Saturday, catch the Blue
Birds Big Band, the Gradual Taylor Band, the Leo Clarke Band, The Juice,
Chuck Brisbin & the Tuna Project and Balderdash. Friday St. Vincent De Paul Local Stage lineup5:45-6:45 p.m. Bad Men on a Mission7:00-8:00 p.m. Them Bones8:15-9:15 p.m. Doug Hart Band9:30-10:30 p.m. Leroy Ellington’s Blues Band10:45pm-12:00 a.m. Blue SacrificeSaturday St. Vincent De Paul Local Stage lineup 4:30-5:30 p.m. Blue Birds Big Band5:45-6:45 p.m. The Gradual Taylor Band7:00-8:00 p.m. The Leo Clarke Band8:15-9:15 p.m. The Juice9:30-10:30 p.m. Chuck Brisbin & the Tuna Project10:45-11:45 p.m. Balderdash
And perhaps the fest’s most notable and
renowned side stage, the unique Boogie Woogie Piano Hall of Fame Stage,
on Saturday will feature appearances by Jimmy Rogers, Todd Hepburn, Liz
Pennock & Dr. Blues and Ricky Nye, plus players from across the
planet. The Boogie Woogie stage closes out with a “grand finale jam”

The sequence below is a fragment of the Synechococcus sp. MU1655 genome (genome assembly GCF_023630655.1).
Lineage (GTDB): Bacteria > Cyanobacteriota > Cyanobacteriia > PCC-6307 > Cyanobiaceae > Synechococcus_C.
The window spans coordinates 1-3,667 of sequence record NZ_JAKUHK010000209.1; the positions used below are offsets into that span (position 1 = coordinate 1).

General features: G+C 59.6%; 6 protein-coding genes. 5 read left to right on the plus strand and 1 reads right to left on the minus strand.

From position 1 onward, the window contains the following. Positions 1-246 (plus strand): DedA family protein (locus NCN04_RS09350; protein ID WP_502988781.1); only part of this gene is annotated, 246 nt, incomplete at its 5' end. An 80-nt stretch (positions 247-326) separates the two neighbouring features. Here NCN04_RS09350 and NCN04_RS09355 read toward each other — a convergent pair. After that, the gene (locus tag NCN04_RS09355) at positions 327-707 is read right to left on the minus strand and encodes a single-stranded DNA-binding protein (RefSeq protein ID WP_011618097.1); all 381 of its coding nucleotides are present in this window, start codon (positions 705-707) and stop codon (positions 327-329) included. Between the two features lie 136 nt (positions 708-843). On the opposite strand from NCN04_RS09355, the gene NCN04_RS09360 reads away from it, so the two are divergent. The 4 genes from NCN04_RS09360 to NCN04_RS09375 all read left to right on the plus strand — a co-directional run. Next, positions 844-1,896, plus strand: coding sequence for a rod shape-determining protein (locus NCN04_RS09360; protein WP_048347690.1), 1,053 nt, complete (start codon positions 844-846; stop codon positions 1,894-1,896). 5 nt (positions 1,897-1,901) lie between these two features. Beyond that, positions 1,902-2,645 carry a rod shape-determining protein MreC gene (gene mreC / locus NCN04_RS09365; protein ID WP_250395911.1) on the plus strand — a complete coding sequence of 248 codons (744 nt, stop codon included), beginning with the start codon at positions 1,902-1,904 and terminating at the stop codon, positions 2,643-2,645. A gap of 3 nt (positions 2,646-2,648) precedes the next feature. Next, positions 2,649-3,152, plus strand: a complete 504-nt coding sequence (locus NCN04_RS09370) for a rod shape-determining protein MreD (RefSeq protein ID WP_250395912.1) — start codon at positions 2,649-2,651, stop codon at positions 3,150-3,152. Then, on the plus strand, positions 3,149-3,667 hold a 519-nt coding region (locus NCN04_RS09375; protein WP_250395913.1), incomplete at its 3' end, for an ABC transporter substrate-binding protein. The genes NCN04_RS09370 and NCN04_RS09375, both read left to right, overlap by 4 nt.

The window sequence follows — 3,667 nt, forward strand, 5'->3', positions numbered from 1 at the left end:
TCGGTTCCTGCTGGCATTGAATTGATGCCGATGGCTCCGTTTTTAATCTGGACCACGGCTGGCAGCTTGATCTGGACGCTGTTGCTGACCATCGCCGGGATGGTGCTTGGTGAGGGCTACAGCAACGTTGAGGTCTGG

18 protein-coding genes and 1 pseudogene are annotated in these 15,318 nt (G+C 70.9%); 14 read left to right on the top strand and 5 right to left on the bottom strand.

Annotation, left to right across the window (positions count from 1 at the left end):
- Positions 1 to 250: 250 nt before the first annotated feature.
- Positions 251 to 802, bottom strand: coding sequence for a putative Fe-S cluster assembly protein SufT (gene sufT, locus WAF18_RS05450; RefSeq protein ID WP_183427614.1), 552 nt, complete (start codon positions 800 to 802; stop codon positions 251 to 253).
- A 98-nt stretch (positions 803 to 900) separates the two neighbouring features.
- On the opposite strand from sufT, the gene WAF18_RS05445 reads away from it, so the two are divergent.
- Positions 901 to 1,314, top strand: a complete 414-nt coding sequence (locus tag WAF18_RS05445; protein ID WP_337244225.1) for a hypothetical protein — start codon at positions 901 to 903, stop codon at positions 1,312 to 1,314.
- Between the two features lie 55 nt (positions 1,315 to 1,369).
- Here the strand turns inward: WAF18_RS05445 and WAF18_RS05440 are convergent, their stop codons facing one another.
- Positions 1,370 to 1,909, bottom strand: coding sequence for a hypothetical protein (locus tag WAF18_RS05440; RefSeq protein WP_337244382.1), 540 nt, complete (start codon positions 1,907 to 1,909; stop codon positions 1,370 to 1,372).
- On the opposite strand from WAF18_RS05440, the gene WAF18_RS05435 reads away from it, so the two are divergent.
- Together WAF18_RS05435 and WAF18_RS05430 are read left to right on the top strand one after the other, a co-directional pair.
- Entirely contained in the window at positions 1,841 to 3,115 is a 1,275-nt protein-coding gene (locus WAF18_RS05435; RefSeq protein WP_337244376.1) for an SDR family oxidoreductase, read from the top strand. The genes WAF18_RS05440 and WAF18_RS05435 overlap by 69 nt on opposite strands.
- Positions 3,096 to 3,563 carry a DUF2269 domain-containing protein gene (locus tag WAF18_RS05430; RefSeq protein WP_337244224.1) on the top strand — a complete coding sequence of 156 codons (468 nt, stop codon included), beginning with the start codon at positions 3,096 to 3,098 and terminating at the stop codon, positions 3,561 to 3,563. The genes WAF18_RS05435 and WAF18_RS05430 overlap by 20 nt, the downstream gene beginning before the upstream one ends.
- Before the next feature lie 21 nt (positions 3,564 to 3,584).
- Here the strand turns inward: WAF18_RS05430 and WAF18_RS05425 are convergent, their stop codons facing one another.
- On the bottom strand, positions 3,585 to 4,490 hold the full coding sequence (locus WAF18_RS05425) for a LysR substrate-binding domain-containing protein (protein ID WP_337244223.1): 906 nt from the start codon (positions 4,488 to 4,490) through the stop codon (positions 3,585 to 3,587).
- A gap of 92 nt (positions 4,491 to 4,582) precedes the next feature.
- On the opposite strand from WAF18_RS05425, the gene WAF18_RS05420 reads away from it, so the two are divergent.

just before midnight. Saturday Boogie Woogie Piano Hall of Fame Stage lineup4:30 p.m. Jimmy Rogers5:10 p.m. Todd Hepburn5:50 p.m. Liz Pennock & Dr. Blues6:50 p.m. Ricky Nye7:40 p.m. Mark Braun8:30 p.m. Rob Rio9:20 p.m. Cynthia Girtley10:10 p.m. Bob Seeley11:00 p.m. Fabrice Eulry11:50 p.m. Grand Finale JamHere are the lineups for the Budweiser Main Stage this weekend:Friday Budweiser Main Stage lineup 5:45-6:45 p.m. Chris Yakopcic7:00-8:15 p.m. Super Chikan8:30-10:00 p.m. Sista Monica10:15-11:45 p.m. Webb WilderSaturday Budweiser Main Stage lineup5:00-5:30 p.m. Blues in the School (BITS) Band5:45-6:45 p.m. Noah Wotherspoon Band7:00-8:15 p.m. Southern Hospitality8:30-10:00 p.m. Trampled Under Foot10:15-11:45 p.m. Duke RobillardTickets are $20 each day (two-day passes are